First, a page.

Britain and Ireland lead day one

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Britain and Ireland have taken a 7-5 lead over the United States on the first day of the Walker Cup at Royal Aberdeen.

Britain and Ireland have taken a 7-5 lead over the United States on the first day of the Walker Cup at Royal Aberdeen in Scotland.

The underdogs, who were beaten in the first three matches of the singles, owe their strong position to the combination of a great start – winning the first three of four foursomes in the morning – and then finishing strongly in the afternoon singles matches.

There was an American fightback inbetween as the visiting team went from 3-1 down at the start of the eight singles matches to 4-3 up, but, after some torrential rain, 17-year-old Welshman Rhys Pugh, English champion Steven Brown, Scot James Byrne and Irishman Paul Cutler all came back to win their singles matches.

Cutler was the only double winner of the day, but Pugh put in arguably the best performance, the baby of Nigel Edwards’ BG&I side beating world number three Patrick Rodgers 2&1.

“It was like playing in a dream,” he said. “He was five under after five (and three ahead), but I stayed patient and came back in the end.”

Controversey briefly raised its head, but quickly disappeared. Jack Senior teamed up with fellow Englishman Andy Sullivan to beat American champion Kelly Kraft and Russell Henley in the foursomes, but it then emerged that his caddie, his brother Joe, is a professional golfer – something that is not allowed under Walker Cup rules.

That could have turned a 3-1 lunchtime lead into 2-2 if the game had been awarded to the visitors, but it was decided that because it came to light after the completion of the match the and the USA did not object, it should be of no consequence

Royal and Ancient Club chief executive Peter Dawson explained: “We are quite satisfied there was no advantage gained and the US captain (Jim Holtgrieve) was the first to say that.

“It’s been in the rules of the competition for a long, long time, but Jack was unaware of it.”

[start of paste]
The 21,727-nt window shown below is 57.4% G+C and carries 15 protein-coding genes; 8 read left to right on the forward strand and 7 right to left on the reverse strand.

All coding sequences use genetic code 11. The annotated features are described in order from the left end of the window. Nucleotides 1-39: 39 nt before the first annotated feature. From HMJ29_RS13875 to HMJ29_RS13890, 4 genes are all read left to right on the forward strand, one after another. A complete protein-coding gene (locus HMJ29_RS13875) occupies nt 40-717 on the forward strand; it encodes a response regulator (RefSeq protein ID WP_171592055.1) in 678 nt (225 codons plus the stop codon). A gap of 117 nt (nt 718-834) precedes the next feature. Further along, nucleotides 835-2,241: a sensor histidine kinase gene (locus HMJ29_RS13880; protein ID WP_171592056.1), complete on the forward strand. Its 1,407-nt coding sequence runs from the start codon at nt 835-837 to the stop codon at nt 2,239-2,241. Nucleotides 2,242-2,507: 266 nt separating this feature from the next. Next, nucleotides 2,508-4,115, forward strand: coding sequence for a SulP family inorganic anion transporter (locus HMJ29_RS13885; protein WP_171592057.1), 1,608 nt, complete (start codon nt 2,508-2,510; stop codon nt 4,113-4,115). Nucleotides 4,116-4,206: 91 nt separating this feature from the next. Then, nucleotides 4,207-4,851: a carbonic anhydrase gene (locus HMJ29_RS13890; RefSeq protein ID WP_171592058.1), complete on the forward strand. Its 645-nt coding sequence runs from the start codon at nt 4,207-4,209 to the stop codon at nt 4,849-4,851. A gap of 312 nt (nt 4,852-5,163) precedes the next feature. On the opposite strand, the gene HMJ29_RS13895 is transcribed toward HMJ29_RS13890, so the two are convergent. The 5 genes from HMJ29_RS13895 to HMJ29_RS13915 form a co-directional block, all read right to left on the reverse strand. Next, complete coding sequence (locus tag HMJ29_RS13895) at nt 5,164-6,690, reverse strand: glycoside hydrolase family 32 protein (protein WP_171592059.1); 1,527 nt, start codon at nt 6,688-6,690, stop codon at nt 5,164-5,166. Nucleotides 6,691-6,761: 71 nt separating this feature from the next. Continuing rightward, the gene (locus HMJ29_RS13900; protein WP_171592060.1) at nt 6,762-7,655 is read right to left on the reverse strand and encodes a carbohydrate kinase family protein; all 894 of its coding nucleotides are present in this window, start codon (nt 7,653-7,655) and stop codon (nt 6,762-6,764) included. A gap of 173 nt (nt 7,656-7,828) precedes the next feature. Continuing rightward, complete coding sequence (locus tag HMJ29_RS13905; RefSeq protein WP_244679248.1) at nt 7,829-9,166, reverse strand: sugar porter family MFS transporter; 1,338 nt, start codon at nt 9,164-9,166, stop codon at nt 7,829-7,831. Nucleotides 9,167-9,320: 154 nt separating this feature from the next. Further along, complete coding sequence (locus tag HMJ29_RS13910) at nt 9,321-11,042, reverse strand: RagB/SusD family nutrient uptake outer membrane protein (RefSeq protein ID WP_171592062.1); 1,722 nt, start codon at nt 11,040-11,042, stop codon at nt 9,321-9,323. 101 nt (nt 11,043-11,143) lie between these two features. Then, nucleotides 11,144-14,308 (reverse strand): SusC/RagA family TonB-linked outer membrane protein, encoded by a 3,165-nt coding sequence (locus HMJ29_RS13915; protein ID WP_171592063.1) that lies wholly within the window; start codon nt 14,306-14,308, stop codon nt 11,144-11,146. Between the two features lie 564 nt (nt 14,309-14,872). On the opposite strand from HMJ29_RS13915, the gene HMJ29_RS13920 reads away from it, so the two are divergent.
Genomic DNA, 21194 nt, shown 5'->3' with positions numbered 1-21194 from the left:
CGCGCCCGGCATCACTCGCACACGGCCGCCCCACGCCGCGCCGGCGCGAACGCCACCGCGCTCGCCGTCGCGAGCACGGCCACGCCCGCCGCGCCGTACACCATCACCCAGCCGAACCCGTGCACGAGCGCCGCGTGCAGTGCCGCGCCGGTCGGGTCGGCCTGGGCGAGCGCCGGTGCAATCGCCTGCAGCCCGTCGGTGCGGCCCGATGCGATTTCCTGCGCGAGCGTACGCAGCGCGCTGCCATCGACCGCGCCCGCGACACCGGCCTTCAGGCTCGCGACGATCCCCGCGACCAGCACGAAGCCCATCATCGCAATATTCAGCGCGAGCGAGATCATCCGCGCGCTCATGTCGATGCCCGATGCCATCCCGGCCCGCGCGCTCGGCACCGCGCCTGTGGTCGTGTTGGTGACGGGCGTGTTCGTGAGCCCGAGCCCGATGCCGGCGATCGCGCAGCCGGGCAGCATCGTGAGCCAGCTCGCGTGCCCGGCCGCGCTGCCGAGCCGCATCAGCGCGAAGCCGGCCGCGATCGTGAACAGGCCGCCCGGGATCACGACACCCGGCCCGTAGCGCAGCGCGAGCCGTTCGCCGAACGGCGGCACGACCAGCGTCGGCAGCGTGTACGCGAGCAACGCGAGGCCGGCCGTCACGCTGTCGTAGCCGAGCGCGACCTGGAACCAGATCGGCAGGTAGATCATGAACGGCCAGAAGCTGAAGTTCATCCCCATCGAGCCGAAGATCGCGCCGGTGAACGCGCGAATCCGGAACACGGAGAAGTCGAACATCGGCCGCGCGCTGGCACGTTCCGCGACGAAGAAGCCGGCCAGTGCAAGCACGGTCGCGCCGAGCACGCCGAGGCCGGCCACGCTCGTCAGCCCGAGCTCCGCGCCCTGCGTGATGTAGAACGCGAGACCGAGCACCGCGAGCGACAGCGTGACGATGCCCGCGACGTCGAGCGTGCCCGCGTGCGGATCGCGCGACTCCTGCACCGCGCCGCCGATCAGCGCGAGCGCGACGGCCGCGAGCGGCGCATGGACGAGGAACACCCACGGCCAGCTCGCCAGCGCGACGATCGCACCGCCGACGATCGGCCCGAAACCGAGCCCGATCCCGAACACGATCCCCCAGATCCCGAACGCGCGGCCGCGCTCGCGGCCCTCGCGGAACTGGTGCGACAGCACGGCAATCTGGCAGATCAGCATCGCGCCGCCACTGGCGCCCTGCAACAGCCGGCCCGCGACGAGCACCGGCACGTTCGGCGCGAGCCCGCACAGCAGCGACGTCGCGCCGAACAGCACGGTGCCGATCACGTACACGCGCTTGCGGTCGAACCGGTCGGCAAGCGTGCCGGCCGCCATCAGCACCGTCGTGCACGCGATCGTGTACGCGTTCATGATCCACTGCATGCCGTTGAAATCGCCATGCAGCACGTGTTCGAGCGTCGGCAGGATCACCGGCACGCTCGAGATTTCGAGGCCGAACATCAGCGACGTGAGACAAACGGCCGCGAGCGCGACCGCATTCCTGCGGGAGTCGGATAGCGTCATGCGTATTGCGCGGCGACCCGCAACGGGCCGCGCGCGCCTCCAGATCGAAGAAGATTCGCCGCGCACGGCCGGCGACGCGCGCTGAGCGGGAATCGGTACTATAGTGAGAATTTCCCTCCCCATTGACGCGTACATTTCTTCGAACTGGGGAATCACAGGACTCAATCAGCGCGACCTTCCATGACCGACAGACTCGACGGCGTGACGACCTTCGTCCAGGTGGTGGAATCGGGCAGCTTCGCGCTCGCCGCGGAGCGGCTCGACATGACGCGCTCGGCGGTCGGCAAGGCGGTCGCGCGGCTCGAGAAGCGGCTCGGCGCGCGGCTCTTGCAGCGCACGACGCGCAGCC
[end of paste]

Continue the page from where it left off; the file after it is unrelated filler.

Edwards stated: “I asked Jack a long time ago who he was having as caddie. We knew Joe was a professional and that it would be okay – but apparently it’s not!”

Senior teed off in the singles with another caddie, but lost his match against Jordan Spieth, the teenager he defeated in the quarter-finals of the US Amateur two weeks ago, while Britain and Ireland’s highly rated Tom Lewis lost to Peter Uihlein in the top singles match

Uihlein, who lost out to Lewis in the race for the silver medal as leading amateur at The Open in July, had earlier suffered a morning defeat when Lewis and Scot Michael Stewart beat him and Nationwide Tour winner Harris English in the foursomes.

Sullivan looked all set to beat English in the singles, but from four up after seven he lost 2&1. The key moment came on the 11th where Sullivan, three ahead, hit his tee shot to two feet, but English sank a 75-footer from off the green to share the hole

“It’s the longest putt I’ve hit in a while,” English said.

The last point of the day went to the Americans, world number one Patrick Cantlay getting the better of Stewart.

There are 14 points to play for on the second day – four foursomes again, but 10 singles rather than eight.

It’s going to be some fight.

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